Unfortunately, my experience with Policenauts has been painfully brief. Being a text heavy adventure, I have spent far too long bogged down in kanji, with the next chapter of the adventure always just out of reach. If you want to brave it, I would suggest importing the Sega Saturn version, which comes packaged in a sleek black jacket, with an art book and stickers. A fitting outer for the equally stylish game that resides within
2. Xenogears – PlayStation (1998)
Despite securing a North American release, in PAL territories Xenogears remains Square’s missing masterpiece. A science fiction RPG, it stands out as the most ambitious of Square’s PlayStation titles, an expensive and prolonged development and a winding narrative that touches upon a number of difficult theological concepts and is heavily influenced by and references a number of philosophers.
The heavy handed plot doesn’t dull the experience of guiding protagonist and tortured soul Fei Fong Wong on his epic and mind-bending journey. It boasts multiple battle systems, including the ability to man a “Gear”, a Gundam-like being, and its impressive animated cut scenes further enable it to stand out from the crowd.
Square aimed for the heavens with Xenogears, and with the exception of some pacing issues, they succeeded in creating one of the more unique and memorable RPGs of its generation. It’s just a shame that we have never had the opportunity to enjoy it, outside of expensive imports.
3. Message Navi – Sega Saturn (1997)
I have picked this obscure dating service game as representative of all the weird and wonderful titles that made the Japanese Saturn such an interesting console with a deep and varied library, unmatched by what was on offer in the West. Outside of the internationally available classics (Nights, Sega Rally, Virtua Fighter 2, Virtua Cop 2 etc.) there are hundreds of unusual games that enabled the Saturn to succeed in Japan where it failed elsewhere, such as The Convini, Segata Sanshiro Shinken Yugi and Densha De Go.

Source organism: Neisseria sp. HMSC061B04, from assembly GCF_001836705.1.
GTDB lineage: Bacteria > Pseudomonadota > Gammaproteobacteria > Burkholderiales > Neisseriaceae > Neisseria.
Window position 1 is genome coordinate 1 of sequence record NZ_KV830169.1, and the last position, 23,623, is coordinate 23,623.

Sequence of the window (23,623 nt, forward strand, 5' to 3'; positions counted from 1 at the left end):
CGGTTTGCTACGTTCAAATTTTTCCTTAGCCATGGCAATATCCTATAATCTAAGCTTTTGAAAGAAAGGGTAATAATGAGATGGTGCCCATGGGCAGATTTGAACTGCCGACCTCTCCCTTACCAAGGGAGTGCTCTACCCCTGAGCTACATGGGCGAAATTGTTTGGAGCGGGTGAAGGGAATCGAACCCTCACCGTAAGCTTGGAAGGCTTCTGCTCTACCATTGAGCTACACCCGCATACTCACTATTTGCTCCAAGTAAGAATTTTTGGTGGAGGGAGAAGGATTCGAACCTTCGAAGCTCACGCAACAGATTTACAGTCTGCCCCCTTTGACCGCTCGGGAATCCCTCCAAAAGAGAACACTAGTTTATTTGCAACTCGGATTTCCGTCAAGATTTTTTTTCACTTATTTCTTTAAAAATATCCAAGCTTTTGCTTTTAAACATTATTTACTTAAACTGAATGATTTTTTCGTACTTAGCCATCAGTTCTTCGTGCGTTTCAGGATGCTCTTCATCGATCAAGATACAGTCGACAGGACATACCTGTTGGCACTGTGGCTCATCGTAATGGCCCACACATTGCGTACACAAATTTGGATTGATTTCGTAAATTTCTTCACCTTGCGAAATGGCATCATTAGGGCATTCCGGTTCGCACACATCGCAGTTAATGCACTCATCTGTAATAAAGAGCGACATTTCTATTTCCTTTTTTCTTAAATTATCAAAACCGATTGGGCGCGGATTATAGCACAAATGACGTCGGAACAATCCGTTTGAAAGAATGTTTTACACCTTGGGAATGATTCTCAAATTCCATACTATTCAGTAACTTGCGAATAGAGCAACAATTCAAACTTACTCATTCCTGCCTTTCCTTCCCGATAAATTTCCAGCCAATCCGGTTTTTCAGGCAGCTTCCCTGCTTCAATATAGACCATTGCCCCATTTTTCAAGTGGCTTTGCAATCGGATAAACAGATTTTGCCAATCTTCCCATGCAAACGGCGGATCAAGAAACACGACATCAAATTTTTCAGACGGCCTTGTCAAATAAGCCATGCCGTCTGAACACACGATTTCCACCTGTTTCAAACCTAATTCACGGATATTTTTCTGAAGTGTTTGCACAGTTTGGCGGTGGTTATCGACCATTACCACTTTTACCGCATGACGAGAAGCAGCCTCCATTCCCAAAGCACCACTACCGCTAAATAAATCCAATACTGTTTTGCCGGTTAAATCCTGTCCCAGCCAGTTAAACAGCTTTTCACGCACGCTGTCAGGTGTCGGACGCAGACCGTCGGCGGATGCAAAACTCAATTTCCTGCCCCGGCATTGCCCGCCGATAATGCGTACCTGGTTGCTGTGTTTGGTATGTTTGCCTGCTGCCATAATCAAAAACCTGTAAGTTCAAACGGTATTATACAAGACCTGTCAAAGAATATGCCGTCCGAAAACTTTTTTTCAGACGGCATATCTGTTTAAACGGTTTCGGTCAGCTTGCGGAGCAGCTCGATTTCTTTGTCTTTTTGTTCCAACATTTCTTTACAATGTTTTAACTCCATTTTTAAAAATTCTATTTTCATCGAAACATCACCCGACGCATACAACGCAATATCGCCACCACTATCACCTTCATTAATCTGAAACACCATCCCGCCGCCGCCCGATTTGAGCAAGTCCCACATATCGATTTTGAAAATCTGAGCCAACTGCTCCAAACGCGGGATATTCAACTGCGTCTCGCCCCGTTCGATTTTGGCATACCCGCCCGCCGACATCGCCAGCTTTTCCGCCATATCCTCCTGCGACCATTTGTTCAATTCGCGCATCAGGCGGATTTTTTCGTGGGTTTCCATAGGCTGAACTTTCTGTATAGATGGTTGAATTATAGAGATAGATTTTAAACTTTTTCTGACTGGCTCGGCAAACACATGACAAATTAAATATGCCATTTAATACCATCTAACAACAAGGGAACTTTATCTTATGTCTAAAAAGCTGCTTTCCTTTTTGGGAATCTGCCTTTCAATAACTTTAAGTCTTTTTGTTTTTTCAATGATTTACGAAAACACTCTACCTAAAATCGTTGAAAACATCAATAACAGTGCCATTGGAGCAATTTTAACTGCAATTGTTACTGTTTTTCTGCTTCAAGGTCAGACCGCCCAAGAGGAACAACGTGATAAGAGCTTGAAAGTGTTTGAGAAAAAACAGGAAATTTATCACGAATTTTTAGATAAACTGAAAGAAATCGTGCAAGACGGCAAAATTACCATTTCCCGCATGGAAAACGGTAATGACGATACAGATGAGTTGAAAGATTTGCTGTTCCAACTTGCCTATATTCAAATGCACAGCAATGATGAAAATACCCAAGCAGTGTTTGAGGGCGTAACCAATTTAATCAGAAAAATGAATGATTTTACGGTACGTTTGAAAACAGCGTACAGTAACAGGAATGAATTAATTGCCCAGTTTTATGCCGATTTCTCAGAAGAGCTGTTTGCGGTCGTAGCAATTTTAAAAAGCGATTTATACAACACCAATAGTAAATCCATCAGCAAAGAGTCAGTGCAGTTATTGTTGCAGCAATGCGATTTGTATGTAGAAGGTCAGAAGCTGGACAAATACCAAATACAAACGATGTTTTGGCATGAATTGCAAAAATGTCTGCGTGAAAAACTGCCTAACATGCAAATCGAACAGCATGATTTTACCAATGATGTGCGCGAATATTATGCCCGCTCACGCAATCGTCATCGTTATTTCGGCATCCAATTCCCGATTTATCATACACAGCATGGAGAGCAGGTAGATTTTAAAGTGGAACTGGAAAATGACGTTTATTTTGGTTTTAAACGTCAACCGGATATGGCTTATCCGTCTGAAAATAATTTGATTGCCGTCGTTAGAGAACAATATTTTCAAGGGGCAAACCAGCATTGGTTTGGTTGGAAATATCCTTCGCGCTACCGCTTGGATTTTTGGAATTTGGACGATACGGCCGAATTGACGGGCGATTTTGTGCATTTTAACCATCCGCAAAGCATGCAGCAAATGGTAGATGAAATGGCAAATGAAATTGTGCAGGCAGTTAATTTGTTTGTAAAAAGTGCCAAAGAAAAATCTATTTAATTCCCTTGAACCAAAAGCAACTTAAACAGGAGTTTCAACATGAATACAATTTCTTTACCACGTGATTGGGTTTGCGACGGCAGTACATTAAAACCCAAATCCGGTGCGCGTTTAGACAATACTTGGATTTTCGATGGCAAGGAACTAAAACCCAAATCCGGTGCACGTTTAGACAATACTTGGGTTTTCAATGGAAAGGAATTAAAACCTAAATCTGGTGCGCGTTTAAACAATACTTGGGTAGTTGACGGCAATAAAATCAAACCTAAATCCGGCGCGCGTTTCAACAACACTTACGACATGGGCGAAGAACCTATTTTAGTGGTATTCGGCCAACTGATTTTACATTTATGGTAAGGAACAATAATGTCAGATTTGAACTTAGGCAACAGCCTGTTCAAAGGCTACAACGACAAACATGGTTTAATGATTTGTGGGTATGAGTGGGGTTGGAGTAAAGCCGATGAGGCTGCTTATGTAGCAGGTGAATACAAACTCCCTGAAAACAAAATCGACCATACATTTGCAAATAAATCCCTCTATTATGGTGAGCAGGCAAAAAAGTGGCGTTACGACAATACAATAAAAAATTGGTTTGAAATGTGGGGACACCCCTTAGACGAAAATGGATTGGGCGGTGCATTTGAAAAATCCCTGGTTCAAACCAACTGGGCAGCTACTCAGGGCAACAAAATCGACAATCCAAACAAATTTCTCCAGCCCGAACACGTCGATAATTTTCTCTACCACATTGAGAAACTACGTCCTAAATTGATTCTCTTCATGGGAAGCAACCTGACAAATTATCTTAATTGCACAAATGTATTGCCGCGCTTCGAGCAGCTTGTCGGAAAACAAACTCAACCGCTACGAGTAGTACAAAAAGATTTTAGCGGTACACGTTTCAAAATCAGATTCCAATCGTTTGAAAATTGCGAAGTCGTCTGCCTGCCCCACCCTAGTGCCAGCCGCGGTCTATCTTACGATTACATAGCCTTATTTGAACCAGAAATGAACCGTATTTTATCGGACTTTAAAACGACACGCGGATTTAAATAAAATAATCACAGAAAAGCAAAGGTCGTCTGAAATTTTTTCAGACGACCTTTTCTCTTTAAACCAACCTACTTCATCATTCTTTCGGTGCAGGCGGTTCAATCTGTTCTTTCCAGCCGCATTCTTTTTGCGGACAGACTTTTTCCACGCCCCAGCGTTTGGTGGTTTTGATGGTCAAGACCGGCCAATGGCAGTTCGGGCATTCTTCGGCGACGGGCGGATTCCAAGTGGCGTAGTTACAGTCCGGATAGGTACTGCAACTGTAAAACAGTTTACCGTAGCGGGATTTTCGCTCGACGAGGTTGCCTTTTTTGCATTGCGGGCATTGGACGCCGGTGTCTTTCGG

Message Navi is a dating service in the guise of a video game. It features over 1000 profiles of individuals looking for a good time, including pictures, contact details and where they like to hang out, in 1997. I wonder how many of them are still waiting after all these years for that one, special, SS gamer. Featuring mid nineties hair cuts, middle aged men dressed as maids and a section for pets looking for companionship, it has it all.
Perhaps a more sensible pick for this final recommendation would have been Chrono Cross or something more contemporary like God Eater, but I chose to go with something a bit different. Clearly, Message Navi never had a chance of being released outside of Japan – one might question if it should have been released anywhere – but it is a great example of the kind of left-of-centre titles that defined the Saturn in Japan, yet remained elusive to its Western audience.